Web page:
This was truly one of the grandest Phantom II machines ever built, noted coachbuilder Thrupp & Maberley devising a four-door four-seater cabriolet body on it. From the front end till the scuttle line, the entire bonnet plus the flowing fenders were all in shiny polished metal while the rest of the body was painted a very strong shade of saffron. This car was named the “Star of India” and was a highly acclaimed automobile all over the world. It carried the Rajkot coat of arms on all the doors and had exquisite fittings in the cabin. Sadly after independence this car was spirited out of the country and for many years resided in a collection of Rolls-Royce Phantoms in Germany.

 

 

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When this car came up for auction a couple of years ago, the Yuvraj decided to go the distance and re-acquire it, paying a pretty penny for it. The car has as yet to return to India, having been garaged in England but Pebble 2012 was too good an opportunity to miss and so we had two royal Rolls-Royces with true-blue Maharajas motoring in them! And this combination of royals in Rolls’ must have floored everyone at Pebble Beach.

 

 Pebble Beach Concours d'Elegance 2012 : In Pictures!

 

 

 

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While we are speaking of Rolls-Royces, class E2 saw no less than seven RRs with no less than three of the magnificent but highly complex (for their time) Phantom IIIs dominating proceedings. The ex-Maharaja of Rewa’s Thrupp & Maberly drop head coupe jostled for space with the Barker cabriolet of the Maharaja of Keonjhar and the Thrupp & Maberly sports tourer of the Nawab of Bhopal. Then there was the 1928 EX17 Phantom formerly of the Maharaja of Jammu & Kashmir, a milestone car in Rolls-Royce history. One of a handful of experimental cars built by the British firm (hence the EX in its model designation) as it bid to develop a whole new range of cars after the Silver Ghost, it was the only one sold because Sir Henry Royce had a policy of never letting any prototypes fall into customers’ hands. However, Maharaja Hari Singh Bahadur being a well-heeled patron for the brand could not be refused and so this car came into his possession.

 

However the car that took class honours at Pebble Beach 2012 was Hong Kong-based collector Sir Michael Kadoorie’s exquisite 1925 Rolls-Royce Phantom I sporting sport torpedo tourer coachwork by Barker. This car was formerly the pride and joy of the Maharaja of Idar but sadly like most it was spirited out of India. Thankfully what one saw was that their new owners had preserved them exceedingly well, in fact much better than they would have been had they stayed on in India.

 

 

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Class E1 was however even more of a grand show with great drama and grand designs dominating proceedings. Drama came in the form of the 1910 Brooke with its special Swan body built not for a Maharaja but for an Anglo-Indian resident of Calcutta. The eccentric Scotsman Robert Nicholl Mathewson built it in the manner it is so that the swan’s eyes would light up and steam hiss from its nostrils whenever he encountered traffic on his daily commute in Calcutta.

 

It so happened that the young Maharaja of Nabha chanced upon this intriguing machine and bought it off Mathewson. So impressed was the Maharaja and his family that he commissioned a smaller version of the same for his children. This was built in India in 1919 but used electric power and was christened the Cygnet. Both cars stayed put in the Nabha royal garages until they slipped out of India in the early 1990s along with a Rolls-Royce. After being put up for auction, both the Swan and the Cygnet (Swan Car B Roll Footage) were purchased by the Louwman Museum in Holland which restored them from the ground up and turned them into truly wonderful machines replete with all the James Bond-type gadgets of its era!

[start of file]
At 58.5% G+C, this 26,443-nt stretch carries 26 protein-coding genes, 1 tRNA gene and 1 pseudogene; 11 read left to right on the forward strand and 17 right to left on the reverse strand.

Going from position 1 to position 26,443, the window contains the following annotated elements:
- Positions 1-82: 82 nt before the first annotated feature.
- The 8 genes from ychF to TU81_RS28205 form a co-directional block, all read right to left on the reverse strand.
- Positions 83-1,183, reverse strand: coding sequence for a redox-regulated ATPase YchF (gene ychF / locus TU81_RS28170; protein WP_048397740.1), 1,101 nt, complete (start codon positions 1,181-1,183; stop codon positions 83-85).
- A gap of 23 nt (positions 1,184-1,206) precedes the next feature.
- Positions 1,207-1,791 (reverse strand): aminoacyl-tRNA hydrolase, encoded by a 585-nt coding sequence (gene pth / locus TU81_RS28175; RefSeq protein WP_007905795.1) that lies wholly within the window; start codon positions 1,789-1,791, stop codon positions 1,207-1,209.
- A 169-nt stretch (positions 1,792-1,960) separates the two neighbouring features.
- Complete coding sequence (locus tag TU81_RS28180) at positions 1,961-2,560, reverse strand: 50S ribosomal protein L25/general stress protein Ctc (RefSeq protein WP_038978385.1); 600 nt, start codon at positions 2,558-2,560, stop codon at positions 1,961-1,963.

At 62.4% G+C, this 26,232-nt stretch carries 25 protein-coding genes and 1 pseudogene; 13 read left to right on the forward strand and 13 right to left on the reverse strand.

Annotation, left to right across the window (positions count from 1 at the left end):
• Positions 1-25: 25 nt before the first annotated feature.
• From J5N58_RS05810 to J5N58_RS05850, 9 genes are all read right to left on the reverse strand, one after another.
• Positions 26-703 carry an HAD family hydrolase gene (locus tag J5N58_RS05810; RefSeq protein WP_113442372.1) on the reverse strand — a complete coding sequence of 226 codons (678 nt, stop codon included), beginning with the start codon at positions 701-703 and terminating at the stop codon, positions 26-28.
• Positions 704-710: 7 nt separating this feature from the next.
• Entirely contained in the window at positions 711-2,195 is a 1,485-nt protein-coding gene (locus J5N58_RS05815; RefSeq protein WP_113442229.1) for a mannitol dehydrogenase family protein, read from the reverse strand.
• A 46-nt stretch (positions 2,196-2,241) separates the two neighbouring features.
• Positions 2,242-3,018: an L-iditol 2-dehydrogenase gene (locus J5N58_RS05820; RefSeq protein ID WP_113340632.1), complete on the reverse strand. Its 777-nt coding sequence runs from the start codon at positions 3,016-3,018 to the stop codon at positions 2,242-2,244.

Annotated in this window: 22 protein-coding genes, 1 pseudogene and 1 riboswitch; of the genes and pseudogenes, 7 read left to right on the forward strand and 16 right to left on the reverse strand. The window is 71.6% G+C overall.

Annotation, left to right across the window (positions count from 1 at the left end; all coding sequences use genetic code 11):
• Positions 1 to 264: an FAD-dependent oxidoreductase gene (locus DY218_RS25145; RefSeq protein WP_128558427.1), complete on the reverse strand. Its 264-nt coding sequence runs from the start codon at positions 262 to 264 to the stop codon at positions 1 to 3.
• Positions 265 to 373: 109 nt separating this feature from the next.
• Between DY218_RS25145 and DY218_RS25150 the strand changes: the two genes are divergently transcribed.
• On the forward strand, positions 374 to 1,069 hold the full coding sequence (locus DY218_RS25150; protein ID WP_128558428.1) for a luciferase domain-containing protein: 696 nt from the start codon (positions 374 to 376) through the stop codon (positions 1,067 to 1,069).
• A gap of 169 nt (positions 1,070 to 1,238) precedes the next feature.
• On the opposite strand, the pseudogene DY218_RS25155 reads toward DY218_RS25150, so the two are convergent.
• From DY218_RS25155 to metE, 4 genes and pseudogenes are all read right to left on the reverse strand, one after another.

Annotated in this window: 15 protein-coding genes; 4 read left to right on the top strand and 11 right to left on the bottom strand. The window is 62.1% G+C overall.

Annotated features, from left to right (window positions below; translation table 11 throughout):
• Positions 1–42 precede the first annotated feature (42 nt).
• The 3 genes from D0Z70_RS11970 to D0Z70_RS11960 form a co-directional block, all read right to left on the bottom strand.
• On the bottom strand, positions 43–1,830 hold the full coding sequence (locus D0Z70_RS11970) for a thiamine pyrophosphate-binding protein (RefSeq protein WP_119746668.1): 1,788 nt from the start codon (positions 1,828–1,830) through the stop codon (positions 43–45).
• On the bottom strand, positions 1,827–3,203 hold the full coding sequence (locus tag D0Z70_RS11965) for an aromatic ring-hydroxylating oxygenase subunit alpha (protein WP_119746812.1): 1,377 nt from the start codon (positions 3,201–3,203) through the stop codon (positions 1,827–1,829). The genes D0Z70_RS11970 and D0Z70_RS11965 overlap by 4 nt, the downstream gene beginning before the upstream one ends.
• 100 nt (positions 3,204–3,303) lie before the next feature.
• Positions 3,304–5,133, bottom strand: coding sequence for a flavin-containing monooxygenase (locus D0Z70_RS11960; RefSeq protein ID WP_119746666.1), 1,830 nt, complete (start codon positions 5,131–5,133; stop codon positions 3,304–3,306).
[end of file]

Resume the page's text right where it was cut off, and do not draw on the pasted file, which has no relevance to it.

Pebble Beach Concours d'Elegance 2012 : In Pictures!

 

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The Maharaja of Jaipur’s 1930 Bentley Speed Six had Dr Ravi Prakash’s ex-Holkar of Indore’s 1930 Delage D8 sports coupe for company but what was really fascinating was to see Mercedes-Benz Classic come up with the ex-Maharaja of Kashmir’s 1928 Mercedes-Benz SS four-seat sports car. This was the actual car on the firm’s display at the 1930 Paris Motor Show where the Maharaja saw it, fell in love with it and purchased it there and then itself! Like most others it was neglected and fell into ruin before being taken out of India and resurrected. After a series of owners Mercedes-Benz Classic bought it some five years ago and subjected it to a complete rebuild and there she was at Pebble Beach, in resplendent glory just as she was in Paris 1930.

 

While many marvel at Rolls-Royces and go ga-ga over them, in the 1930s they had to contend with the likes of the great Hispano-Suiza and many Indian royals understood the pedigree of this make. There were two Hispanos in this class, a 1925 H6B Kellner cabriolet formerly of the Maharaja of Nabha while the other was the aqwesome J12 with de Villars cabriolet coachwork, formerly owned by the Maharaja of Rajkot. To see these two Hispanos in their pristine glory was a sight for sore eyes.

 

However the car that took top honours here was probably one of the greatest American sports cars of its time ever. I am referring to the J Gurney Nutting bodied 1935 Duesenberg J sports coupe of the Maharaja Holkar of Indore. Finished in saffron and dark blue, this gorgeous machine was resplendent in all its finery and ferociousness as she not only did the Tour de Elegance but went on to take class honours.

 

 

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I am sure that I have been biased towards cars with an Indian connect but then this was a great gathering of royal Indian machines a feat which might not be repeated for a long time. Having said that the machinery in the rest of the classes could merit a complete issue of the magazine. Suffice to say however that the best of show in 2012 was accorded to a rare 1928 Mercedes-Benz 680S Saoutchik Torpedo owned by Paul and Judy Andrews from Texas.

 

The famous French coachbuilder built just seven striking Torpedo bodies on the Mercedes-Benz 680S chassis and all of them had differences in detailing. This example in silver and red was stunning with its low-slung look and that typical long bonnet of high-powered sports cars of the period. This car was displayed at the 1928 New York Auto Show and was bought by its owner then. It has stayed in the family ever since!

 

No wonder Pebble Beach 2012 was rich in surprises, all of them delightful!

 

 Pebble Beach Concours d'Elegance 2012 : In Pictures!